The Wipro service helps customers mitigate the security risks of open source software.
As companies embark on business transformation initiatives, C-level execs must understand the risk and governance implications of digitization. Because modern applications and cloud-based infrastructure solutions have numerous open-source components, it opens a whole new set of considerations. Wipro is among many consultancies that have built a practice around creating a suitable open source software (OSS) governance framework.
Reza Alavi, a cybersecurity risk management consultant at Wipro, helps large companies discover how their organizations are using OSS. Alavi and his team then create a risk mitigation strategy and governance plan. In a keynote session at Channel Evolution Europe on 2 December, Alavi will discuss the risks and opportunities. In advance of next month’s conference, Channel Futures spoke with Alavi about why OSS governance is a good practice for IT consultants to offer.
Channel Futures: Do clients need a different security and governance approach for open source software versus the rest of the software they have in their organization?
Reza Alavi: Open source starts with digital transformation. When organizations start considering how their digital transformation projects should look, they consider a number of new technologies. Whether that’s cloud, machine learning, artificial intelligence, security from infrastructure as code and DevSecOps from a DevOps perspective, digital transformation is heavily reliant on open source software. Major companies – such as Microsoft and IBM – have shifted a lot of their attention toward open source software. Some people don’t know it, but 60-70% of Microsoft Azure runs open source software. Now organizations are consuming a lot of open source software, but they don’t know how to deal with it.
CF: Deal with it from what perspective?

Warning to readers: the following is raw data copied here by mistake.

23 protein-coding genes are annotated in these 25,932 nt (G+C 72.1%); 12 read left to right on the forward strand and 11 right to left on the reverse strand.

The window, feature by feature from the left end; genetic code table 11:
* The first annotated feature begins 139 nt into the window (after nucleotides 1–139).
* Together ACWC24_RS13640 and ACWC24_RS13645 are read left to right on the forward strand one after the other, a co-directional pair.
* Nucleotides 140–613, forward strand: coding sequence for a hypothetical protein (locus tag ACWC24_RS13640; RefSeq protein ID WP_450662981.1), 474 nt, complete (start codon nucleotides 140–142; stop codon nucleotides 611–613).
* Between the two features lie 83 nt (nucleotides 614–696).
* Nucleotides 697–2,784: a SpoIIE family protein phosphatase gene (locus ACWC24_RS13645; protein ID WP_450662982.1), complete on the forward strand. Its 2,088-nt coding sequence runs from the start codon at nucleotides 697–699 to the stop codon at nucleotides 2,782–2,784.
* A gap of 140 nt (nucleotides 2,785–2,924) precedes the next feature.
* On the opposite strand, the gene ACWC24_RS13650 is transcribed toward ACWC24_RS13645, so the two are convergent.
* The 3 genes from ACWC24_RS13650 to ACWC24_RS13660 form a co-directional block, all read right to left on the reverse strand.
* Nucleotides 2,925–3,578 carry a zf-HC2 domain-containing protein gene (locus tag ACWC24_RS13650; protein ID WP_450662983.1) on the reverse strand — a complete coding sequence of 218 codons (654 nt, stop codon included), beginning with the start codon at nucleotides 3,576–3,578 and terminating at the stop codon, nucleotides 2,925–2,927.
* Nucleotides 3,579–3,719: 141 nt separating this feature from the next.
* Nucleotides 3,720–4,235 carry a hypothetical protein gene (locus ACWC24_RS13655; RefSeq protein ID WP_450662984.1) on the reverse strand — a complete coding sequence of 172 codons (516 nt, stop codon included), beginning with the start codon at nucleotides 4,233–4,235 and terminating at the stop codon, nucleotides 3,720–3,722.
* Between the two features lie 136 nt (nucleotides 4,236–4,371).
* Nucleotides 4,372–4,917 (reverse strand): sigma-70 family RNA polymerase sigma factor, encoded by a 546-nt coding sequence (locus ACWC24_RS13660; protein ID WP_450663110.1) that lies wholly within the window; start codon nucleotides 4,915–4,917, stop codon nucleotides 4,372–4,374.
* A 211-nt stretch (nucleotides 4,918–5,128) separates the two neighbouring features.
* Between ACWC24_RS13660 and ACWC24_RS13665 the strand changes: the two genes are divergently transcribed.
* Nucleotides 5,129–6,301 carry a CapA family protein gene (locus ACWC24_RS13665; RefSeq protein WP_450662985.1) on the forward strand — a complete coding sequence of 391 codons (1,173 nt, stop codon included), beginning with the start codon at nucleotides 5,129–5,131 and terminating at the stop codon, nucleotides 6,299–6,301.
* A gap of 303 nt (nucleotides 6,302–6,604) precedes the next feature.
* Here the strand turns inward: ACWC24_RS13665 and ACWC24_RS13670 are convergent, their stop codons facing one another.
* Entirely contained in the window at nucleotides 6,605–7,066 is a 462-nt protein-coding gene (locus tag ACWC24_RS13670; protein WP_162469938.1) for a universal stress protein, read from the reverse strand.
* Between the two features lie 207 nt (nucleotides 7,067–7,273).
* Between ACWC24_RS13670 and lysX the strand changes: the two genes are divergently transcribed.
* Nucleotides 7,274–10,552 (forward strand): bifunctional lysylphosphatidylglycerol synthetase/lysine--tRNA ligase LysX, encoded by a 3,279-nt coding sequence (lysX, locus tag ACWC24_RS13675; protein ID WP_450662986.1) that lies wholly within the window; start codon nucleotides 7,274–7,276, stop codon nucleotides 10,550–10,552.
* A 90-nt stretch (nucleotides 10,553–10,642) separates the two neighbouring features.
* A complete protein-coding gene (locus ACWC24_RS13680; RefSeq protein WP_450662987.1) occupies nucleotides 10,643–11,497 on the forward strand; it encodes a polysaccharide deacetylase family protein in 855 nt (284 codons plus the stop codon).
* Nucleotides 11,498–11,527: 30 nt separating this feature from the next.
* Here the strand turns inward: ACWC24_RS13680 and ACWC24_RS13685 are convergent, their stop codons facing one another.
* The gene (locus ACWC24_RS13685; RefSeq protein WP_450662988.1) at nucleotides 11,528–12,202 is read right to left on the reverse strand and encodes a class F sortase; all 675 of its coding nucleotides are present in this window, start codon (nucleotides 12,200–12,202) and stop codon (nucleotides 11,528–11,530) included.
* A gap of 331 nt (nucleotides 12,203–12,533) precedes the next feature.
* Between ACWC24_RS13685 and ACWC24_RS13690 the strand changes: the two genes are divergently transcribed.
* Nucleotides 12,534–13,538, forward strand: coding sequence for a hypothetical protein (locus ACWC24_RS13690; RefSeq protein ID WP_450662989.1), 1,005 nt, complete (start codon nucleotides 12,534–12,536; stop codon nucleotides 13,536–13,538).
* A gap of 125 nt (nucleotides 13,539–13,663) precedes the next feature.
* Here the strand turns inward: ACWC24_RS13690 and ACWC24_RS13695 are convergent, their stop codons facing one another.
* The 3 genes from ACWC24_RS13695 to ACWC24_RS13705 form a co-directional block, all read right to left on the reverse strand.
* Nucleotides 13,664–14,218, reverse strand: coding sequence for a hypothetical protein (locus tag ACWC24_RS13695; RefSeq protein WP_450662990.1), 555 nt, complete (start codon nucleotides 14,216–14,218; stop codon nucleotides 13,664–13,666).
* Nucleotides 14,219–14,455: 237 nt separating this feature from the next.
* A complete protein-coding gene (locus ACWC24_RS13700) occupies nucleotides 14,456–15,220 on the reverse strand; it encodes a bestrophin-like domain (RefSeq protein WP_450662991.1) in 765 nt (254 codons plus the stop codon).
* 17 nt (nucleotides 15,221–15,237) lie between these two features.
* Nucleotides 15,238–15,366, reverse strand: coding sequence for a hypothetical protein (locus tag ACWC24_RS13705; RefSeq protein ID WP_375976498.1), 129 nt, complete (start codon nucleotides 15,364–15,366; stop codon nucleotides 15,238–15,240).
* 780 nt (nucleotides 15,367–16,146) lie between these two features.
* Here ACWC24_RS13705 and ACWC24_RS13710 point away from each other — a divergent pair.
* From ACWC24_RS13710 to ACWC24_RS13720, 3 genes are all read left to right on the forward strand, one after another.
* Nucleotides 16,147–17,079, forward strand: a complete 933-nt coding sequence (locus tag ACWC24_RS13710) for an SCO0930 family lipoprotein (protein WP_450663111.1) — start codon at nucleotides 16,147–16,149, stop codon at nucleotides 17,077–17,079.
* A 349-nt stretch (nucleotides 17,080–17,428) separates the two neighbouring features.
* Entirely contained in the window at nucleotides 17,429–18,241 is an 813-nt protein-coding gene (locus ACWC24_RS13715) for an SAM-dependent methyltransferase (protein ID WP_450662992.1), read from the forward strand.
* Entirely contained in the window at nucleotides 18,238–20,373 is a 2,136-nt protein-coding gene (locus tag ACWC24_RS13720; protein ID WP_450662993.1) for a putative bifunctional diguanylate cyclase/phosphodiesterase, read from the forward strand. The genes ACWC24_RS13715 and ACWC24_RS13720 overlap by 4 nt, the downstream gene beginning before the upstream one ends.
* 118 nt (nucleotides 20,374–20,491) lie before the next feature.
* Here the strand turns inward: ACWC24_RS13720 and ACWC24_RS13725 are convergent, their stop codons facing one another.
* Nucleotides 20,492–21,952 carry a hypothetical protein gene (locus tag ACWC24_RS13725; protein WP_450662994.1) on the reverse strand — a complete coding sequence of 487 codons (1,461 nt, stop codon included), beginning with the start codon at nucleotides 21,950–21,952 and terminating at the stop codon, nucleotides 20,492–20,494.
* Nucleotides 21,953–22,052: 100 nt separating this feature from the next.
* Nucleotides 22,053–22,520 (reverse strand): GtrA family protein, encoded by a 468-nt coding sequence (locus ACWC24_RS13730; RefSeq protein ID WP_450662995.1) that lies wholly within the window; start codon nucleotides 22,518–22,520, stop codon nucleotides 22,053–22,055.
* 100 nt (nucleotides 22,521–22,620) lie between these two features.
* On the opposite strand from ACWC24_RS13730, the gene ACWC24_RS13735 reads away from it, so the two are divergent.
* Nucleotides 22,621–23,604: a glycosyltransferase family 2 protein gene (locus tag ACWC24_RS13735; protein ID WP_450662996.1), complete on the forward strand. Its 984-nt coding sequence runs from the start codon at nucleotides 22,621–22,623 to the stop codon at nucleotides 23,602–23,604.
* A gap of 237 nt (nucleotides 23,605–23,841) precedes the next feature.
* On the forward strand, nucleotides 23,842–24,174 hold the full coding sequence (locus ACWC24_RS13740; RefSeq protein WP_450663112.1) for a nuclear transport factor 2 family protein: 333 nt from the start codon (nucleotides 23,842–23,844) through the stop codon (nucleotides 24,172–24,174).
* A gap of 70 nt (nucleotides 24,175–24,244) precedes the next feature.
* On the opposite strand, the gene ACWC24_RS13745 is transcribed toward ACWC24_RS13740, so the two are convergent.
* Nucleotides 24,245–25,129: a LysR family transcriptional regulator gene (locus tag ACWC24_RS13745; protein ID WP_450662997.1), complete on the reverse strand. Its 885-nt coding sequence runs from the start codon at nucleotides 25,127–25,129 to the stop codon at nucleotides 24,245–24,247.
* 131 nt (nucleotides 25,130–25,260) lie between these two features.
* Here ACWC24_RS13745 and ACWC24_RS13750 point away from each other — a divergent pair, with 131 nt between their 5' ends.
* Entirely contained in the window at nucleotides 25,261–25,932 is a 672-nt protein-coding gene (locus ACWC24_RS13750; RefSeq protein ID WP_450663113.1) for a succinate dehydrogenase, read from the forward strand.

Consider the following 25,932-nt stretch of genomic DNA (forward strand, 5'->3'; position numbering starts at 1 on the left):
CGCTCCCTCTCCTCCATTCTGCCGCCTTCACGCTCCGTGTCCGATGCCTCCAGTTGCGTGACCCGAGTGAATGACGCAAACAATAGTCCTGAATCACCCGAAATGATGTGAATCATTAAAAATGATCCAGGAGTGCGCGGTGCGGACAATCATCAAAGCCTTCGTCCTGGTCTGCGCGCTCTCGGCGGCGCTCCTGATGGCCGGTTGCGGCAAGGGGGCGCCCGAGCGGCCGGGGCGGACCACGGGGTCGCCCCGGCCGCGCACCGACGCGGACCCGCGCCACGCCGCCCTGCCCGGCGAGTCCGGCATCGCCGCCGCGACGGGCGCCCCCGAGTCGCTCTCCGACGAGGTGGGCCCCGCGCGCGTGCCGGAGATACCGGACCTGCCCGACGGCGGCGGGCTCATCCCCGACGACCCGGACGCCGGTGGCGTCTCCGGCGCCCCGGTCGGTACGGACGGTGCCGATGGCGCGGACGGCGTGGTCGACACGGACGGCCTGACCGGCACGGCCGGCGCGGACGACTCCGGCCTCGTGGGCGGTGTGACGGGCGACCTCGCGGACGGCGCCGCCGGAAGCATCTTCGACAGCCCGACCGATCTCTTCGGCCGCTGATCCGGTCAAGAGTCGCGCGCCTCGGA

RA: From a third-party, risk management, supply chain, license management and clearly from a security and availability management perspective. Because they don’t have enough knowledge around open source software.
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CF: How do you help them with that?
RA: First, we provide a gap analysis assessment of what open source software they have. And believe it or not, we find they don’t have the right inventory for open source software. They don’t know what sorts of critical applications are using open source software. And clearly, they don’t know, in terms of risk score, the risks they face with it. So they cannot put in any controls because they don’t know what the risks are. For the inventory, there is no risk control. They normally just stop everything, and they start sandboxing, blacklisting and looking at it from a very traditional security approach. What we do is provide a gap analysis and maturity assessment of the current treatment of open source software in their whole ecosystem. And then we show them what is missing.
CF: Is there typically a lot missing?
RA: Most companies don’t have any policies for open source software; they don’t have any guidelines. On top of that, they don’t have any strategic understanding of open source from a risk versus opportunities and benefits standpoint. So we give them a maturity assessment with a gap analysis to provide them with understanding of the risk versus opportunities on open source.
CF: What happens next?
RA: Then we dive into quite technical stuff in terms of looking at the whole ecosystem. We look at what assets they have, and what assets are consuming open source at what level of the organization. For instance, we have a client that was starting a cloud transformation, looking at hybrid cloud. They consume a lot of cloud related services and software. But then they can’t secure them because they don’t know what they have when it comes to open source. They know containers; they use Docker for instance. But they don’t understand how the concept of how security works with it from open source perspective.
CF: What types of things do you tend to discover when conducting these assessments?
RA: We use the CMMI maturity model. My team has worked with over 100 organizations and we never found any organization that was higher than maturity level 2 for open source software governance. We get all of our clients up to level four at least.
CF: What kinds of risks are these companies typically exposing themselves too?
RA: If you look at different aspects of open source governance, from the discovery up to contribution to the community, the risk is …